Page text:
State attorney general and Democratic gubernatorial hopeful Jerry Brown dispatched a news release last week touting a $549,000 grant his office had made to the California Arts Council, using some of the money paid by five compact disc distributors and three retailers to settle a price-fixing case in 2002. “The grants support performances and events in 43 of the state’s 58 counties, reaching an estimated audience of 200,000,” according to the release, which quoted Brown as saying, “The Attorney General’s office is proud to be part of providing these cultural events that bring people together to experience all types of music. It’s affordable because of our ability to provide discounted tickets, and these performances are a testament to the incredible richness and diversity of the state’s music.” A link was provided to the arts council’s website, giving a list of the “free and discounted performances,” which include a concert for schoolchildren by a Mexican-American singer in the Napa Valley; the California Autoharp Gathering in Raisin City; traditional Hmong musical performances in Visalia and Merced; the symphony orchestra in San Luis Obispo; and Bryan Fry and His Band at the Mammoth Lakes Art Center.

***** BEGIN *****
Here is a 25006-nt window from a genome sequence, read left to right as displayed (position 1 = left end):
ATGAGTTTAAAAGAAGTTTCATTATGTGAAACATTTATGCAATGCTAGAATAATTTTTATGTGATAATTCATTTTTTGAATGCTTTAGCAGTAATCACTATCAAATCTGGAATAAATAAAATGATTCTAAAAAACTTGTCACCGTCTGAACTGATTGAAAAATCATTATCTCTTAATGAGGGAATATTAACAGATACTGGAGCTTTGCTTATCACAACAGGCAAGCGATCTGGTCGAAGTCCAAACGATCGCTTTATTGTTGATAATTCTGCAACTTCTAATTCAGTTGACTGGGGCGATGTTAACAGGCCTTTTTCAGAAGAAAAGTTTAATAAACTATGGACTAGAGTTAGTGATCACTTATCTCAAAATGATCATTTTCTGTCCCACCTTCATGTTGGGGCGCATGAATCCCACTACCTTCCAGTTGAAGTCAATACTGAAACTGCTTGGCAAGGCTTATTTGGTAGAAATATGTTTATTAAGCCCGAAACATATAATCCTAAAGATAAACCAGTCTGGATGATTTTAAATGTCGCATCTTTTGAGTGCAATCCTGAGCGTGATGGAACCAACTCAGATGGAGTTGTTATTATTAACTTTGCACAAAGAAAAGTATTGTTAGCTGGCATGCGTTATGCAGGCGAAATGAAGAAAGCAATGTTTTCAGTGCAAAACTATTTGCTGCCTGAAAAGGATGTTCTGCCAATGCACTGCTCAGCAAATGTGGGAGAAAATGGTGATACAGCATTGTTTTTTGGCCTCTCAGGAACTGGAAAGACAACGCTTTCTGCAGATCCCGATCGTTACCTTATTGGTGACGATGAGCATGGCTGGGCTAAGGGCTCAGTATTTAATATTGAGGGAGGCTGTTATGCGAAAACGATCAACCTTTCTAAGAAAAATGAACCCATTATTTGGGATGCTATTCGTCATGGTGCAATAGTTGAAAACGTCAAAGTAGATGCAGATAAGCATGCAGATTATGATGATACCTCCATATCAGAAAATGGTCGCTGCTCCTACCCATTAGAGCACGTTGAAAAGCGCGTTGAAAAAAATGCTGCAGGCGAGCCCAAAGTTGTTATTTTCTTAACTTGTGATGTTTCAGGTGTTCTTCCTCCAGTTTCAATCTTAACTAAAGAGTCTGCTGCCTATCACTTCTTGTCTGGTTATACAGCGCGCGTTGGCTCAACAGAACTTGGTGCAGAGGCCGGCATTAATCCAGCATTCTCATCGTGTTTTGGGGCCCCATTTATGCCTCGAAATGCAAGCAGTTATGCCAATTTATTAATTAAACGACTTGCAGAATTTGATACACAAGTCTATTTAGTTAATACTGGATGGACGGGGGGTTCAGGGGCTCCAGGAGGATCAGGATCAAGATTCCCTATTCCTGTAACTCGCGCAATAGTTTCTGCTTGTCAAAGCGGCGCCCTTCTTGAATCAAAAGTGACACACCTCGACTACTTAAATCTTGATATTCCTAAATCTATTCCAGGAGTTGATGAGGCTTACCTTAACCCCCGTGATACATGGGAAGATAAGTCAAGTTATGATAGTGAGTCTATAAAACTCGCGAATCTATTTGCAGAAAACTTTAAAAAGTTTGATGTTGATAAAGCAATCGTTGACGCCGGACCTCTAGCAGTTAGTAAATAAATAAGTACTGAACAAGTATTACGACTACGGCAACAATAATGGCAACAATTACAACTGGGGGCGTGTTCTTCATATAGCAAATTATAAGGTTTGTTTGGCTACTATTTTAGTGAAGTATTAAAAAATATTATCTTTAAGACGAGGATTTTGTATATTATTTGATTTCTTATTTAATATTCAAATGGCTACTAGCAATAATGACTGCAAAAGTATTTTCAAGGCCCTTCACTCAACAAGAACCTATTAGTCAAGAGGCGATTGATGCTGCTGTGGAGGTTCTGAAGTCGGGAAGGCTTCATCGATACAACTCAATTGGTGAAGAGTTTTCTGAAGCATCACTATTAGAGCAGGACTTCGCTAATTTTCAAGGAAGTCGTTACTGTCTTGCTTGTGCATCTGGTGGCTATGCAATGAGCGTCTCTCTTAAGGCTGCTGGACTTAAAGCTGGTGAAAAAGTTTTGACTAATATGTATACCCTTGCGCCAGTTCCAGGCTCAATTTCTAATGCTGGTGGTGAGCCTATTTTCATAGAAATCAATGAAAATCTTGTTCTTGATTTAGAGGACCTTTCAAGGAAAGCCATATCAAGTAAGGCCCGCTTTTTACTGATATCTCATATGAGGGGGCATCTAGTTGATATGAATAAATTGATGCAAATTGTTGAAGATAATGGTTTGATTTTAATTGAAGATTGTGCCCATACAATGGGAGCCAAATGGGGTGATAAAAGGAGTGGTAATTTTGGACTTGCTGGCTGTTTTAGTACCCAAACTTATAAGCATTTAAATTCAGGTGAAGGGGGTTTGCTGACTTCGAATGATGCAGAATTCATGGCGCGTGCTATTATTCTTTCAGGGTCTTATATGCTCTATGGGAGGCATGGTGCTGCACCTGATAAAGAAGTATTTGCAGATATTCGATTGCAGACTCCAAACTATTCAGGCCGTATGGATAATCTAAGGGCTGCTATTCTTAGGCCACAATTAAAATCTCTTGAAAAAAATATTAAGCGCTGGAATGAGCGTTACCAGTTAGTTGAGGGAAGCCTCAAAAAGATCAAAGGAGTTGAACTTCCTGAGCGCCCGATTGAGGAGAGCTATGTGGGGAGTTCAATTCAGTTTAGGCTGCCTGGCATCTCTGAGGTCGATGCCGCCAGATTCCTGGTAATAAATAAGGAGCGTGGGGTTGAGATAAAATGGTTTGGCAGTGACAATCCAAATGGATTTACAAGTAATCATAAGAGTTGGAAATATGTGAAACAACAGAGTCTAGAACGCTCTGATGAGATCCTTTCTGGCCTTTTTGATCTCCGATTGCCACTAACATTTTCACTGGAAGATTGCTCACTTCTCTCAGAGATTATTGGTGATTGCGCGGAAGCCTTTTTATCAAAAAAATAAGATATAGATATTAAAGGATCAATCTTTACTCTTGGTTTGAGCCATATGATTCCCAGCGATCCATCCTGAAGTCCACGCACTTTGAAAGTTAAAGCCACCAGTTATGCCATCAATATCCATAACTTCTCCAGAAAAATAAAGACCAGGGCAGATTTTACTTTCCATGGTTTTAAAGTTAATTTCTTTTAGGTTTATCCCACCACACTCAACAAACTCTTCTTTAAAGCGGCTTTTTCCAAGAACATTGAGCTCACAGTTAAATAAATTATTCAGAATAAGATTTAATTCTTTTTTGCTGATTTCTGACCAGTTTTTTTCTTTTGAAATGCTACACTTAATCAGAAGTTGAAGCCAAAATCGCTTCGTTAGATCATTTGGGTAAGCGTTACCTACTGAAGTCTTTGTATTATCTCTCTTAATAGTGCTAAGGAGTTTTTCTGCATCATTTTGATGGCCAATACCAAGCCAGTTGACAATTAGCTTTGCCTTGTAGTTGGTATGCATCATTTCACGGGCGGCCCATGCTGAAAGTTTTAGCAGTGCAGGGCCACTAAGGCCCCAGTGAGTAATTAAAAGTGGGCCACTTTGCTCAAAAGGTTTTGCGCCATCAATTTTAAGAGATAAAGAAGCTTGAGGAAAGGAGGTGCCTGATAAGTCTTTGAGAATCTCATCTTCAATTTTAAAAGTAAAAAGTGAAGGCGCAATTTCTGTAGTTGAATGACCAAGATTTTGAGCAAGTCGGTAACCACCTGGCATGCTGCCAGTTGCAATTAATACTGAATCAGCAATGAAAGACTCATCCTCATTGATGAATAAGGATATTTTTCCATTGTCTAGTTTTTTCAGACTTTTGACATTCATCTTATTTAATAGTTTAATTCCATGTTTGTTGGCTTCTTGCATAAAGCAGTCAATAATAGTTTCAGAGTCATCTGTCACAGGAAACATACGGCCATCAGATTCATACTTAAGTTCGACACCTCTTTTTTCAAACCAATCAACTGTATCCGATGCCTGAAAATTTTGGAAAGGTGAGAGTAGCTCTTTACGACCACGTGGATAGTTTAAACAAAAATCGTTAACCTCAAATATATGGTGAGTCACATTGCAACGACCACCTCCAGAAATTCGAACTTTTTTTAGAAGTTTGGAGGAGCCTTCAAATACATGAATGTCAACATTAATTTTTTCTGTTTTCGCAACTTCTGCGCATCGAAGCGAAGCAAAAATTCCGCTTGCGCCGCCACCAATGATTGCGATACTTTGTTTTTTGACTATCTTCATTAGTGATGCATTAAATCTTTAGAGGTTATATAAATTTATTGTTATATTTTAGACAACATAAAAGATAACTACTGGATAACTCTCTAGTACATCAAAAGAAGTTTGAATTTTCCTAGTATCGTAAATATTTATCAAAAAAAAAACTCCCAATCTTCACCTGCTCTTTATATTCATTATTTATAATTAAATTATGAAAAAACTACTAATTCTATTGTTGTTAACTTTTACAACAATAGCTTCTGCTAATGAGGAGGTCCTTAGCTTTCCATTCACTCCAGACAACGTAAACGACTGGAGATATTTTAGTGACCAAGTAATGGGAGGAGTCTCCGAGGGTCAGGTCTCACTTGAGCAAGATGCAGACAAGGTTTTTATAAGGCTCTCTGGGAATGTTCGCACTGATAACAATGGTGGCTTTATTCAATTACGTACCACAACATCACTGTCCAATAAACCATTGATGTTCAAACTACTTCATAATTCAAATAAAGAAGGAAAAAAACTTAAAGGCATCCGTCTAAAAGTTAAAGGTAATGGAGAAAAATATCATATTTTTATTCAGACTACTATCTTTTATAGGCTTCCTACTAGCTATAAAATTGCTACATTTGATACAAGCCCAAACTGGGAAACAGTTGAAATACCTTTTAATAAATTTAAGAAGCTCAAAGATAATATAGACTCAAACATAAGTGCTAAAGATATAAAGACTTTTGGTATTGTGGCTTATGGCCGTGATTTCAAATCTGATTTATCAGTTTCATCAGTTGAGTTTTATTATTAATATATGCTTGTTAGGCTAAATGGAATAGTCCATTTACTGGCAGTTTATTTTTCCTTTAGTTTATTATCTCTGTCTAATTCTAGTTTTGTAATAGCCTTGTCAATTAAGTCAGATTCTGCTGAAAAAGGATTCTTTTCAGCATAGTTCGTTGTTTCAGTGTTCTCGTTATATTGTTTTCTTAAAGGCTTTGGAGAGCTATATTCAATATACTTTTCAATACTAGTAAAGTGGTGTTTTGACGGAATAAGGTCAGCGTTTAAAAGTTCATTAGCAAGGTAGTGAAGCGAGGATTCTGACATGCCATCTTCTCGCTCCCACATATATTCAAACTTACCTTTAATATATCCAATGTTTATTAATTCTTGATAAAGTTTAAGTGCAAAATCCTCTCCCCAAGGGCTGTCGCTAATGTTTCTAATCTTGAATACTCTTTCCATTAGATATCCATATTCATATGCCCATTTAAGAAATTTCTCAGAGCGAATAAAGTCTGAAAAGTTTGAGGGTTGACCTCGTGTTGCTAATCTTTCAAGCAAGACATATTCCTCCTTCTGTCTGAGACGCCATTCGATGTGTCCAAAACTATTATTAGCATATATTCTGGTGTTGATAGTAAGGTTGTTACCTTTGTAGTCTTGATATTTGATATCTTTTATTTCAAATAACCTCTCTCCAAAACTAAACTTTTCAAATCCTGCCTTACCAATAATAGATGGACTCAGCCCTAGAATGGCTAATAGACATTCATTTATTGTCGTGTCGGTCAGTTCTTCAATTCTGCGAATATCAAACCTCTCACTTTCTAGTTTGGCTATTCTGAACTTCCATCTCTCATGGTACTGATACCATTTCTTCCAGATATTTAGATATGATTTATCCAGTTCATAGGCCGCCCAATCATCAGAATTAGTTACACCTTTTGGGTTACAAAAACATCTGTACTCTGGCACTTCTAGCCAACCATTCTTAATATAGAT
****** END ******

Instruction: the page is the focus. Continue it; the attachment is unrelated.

San Diego, on the other hand, got nothing. Instead, the website lists five performances by the guitar duo Colibrí, staged by a nonprofit outfit by the name of Guitars in the Classroom, with the note “Guitars in the Classroom is based in San Diego: the events on this page take place in Northern California.” Venues of the performances, from late April through the end of this month, include the Reach Academy and [email protected], both elementary schools in Oakland, where Brown used to be mayor and still lives in a residential loft with his wife and political guru, ex–Jack in the Box board member Anne Gust.

Guitars in the Classroom executive director Jessica Baron says her organization, which operates so-called song-based instruction programs nationally, fashioned its application for the grant money to fund concerts by the San Francisco Bay–based Colibrí, targeting English-language learners who attend schools in Oakland and other poor Bay Area neighborhoods. Given the right talent and some more grant money, she says, “We’d love to do something like that in San Diego.” She adds that the group applied for a federal grant earlier this month in conjunction with the San Diego Unified School District. “If we get funding, we will see a lot more going on all throughout San Diego County with GITC.”

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